2) Build Firmware NodeMCU

Comes in a variety of fancy colors depending on who you get it from.


Notes on Linux:

Provato su macchina virtuale Linux Lubuntu 16.10
Prevedere oltre 10G di disco virtuale (no default VirtualBox)

 Why Bother with NodeMCU and it’s Source Code?

NodeMCU is based on the interpreted Lua scripting language and allows event-based programming of the ESP8266. Firmware binaries can already be customized and built online, so strictly speaking, you don’t have to compile from source. However, since we’re not scared of getting our hands dirty, we’re going to learn how to strip away the cruft with more precision and also give ourselves more control and transparency over what’s actually going in your hardware.

So, with that said, the first and possibly least exciting part of dealing with a new processor is getting the toolchain and its dependencies set up so it can actually be programmed. This tutorial will focus on downloading the NodeMCU firmware source and building tools from github, selecting only the specific modules we want, compiling the module, and flashing it to the ESP8266 from a Linux environment. The commands apply specifically to Ubuntu 15.04 Vivid Vervet but could very easily be adapted to other versions and distributions — just be aware that there could be subltle differences.

Getting Ready to Get Ready


Install dependencies for compilation and communication to ESP8266:

sudo apt-get install make unrar autoconf automake libtool gcc g++ gperf flex bison \
texinfo gawk ncurses-dev libexpat-dev python python-serial sed git libtool-bin screen


The software development kit that we’re going to use is the esp-open-sdk. It contains the tools to cross compile code for the Xtensa processor as well as the hardware abstraction library and esptool, a python script that can convert and upload code to the device.


3) Create a user-owned directory and clone the esp-open-sdk repository from Github:

mkdir ~/.opt && cd ~/.opt
git clone --recursive https://github.com/pfalcon/esp-open-sdk.git # --recursive since this repo contains more repos


4) Compile a standalone version of the open SDK with vendor SDK files built in. Then add the SDK’s bin directory to your PATH environment variable:

cd esp-open-sdk


Sit back and relax.... it's gonna be a while.
Sit back and relax…. it’s gonna be a while.

The make command will take a while so go grab a cup of coffee or something while you wait. It’s worth noting that while the standalone SDK is slightly easier to write code for locally, there are a few caveats. See the note from pfalcon here on portability and licenses. Then add the newly built tools’ binary folder to the PATH environment variable. That way your system knows where to look when you try to compile Xtensa code.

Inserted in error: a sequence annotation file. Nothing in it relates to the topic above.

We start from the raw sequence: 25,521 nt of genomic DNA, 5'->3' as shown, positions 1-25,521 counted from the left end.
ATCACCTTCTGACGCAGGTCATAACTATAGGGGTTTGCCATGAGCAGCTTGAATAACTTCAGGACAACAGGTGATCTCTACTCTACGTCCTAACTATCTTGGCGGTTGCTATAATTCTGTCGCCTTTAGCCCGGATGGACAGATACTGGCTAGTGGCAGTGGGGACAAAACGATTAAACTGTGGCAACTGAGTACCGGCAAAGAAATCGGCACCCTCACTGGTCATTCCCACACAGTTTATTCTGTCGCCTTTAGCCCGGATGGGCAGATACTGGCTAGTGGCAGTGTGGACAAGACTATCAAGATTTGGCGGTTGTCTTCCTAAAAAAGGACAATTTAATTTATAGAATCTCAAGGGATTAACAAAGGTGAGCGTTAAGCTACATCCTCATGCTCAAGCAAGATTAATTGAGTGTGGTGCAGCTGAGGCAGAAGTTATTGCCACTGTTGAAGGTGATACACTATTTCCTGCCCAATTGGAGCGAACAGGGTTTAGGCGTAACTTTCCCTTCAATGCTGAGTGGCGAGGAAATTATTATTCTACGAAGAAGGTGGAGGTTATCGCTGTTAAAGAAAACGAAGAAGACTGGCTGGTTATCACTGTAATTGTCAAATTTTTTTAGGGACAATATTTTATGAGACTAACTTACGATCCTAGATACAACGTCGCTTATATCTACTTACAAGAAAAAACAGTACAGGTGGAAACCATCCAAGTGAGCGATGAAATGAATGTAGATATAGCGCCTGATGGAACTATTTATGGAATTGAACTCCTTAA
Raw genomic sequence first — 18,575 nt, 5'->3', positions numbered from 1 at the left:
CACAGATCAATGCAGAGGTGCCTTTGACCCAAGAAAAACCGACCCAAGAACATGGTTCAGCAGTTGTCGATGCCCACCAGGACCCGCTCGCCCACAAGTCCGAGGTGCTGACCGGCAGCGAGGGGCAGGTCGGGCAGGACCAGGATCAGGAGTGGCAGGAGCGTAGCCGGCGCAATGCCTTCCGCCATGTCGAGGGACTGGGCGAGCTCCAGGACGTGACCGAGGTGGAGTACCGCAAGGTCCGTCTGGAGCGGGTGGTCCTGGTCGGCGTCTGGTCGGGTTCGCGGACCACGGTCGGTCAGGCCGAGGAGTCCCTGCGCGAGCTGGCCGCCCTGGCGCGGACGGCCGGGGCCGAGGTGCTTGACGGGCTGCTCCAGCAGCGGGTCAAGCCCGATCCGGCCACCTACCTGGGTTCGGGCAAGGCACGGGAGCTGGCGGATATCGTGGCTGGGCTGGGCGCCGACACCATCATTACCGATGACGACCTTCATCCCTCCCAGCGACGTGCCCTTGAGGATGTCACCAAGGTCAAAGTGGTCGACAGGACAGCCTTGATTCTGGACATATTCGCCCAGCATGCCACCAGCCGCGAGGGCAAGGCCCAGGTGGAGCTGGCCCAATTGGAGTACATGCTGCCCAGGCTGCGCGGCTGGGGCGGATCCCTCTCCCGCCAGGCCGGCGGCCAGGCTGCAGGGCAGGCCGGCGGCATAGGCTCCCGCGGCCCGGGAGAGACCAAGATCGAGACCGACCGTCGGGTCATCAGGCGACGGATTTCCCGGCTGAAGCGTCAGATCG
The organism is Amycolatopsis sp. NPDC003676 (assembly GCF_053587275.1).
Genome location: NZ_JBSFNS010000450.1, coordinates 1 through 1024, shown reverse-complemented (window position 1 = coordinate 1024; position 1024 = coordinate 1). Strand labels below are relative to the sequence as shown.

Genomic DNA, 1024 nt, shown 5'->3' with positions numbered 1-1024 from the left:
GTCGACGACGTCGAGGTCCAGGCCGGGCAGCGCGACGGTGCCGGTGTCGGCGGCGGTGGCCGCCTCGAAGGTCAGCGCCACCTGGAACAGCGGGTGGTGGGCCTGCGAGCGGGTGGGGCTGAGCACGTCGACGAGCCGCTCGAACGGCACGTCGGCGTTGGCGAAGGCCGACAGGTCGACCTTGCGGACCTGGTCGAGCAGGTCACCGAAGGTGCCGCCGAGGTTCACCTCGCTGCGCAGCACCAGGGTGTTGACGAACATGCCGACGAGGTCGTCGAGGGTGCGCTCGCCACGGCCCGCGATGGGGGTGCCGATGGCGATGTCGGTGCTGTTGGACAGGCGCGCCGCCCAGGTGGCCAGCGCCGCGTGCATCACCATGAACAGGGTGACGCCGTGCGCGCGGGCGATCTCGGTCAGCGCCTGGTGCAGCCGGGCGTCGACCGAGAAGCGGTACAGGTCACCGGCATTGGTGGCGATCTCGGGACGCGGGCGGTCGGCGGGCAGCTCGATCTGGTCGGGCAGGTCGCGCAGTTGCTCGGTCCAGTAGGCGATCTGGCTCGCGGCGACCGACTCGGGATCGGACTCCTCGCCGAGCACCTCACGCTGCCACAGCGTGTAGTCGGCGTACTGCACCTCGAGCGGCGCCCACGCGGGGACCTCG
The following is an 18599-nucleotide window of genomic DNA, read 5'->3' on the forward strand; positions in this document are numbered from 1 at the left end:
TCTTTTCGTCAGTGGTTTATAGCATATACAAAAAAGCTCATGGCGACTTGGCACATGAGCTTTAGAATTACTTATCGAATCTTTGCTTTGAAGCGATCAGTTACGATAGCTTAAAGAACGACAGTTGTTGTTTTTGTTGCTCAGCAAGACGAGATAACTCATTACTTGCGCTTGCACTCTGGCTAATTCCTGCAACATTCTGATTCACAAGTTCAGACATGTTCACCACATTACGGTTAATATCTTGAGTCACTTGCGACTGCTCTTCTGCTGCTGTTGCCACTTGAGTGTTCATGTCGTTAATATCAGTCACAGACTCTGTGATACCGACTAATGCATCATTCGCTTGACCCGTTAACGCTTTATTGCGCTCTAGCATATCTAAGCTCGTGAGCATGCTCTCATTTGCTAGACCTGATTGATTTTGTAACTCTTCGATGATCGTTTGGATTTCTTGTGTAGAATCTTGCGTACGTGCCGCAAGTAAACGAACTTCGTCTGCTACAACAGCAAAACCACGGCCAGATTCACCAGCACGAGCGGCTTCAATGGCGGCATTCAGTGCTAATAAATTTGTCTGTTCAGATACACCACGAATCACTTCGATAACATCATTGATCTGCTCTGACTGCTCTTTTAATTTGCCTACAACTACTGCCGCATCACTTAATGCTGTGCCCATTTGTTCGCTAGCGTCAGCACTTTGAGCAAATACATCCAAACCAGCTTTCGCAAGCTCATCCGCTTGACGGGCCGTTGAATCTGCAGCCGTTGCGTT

echo 'PATH=$PATH:/opt/esp-open-sdk/xtensa-lx106-elf/bin' >> ~/.profile


Now that we have the tools to make everything, now we can actually get the NodeMCU firmware and configure it to our specific needs.


5) Clone the Nodemcu firmware:

cd ~/.opt
cd nodemcu-firmware


Nuts and bolts time! A common problem many users of NodeMCU are discussing is running out of room on the chip for program. Since the ESP8266 only has 64 KiB of instruction RAM and 96 KiB of data RAM, space is more or less at a premium. Why would you install I2C and u8g graphics libraries if you have no need for them for this project? By default, all the modules are built, so we’re going to comment out the ones we don’t want at this time:


6) Select modules to compile and install

Using your favorite editor (Sublime Text 3 with Vim key bindings thankyouverymuch), open ../nodemcu-firmware/app/include/user_modules.h

For this Hello World kind of a project, you only need the node, file, gpio, wifi, net, pwm, timer, adc, anduart modules. I edited my user_modules.h to look like this (I added some of my own comments for clarity):


                    #ifndef __USER_MODULES_H__
#define __USER_MODULES_H__

#define LUA_USE_BUILTIN_STRING		// for string.xxx()
#define LUA_USE_BUILTIN_TABLE		// for table.xxx()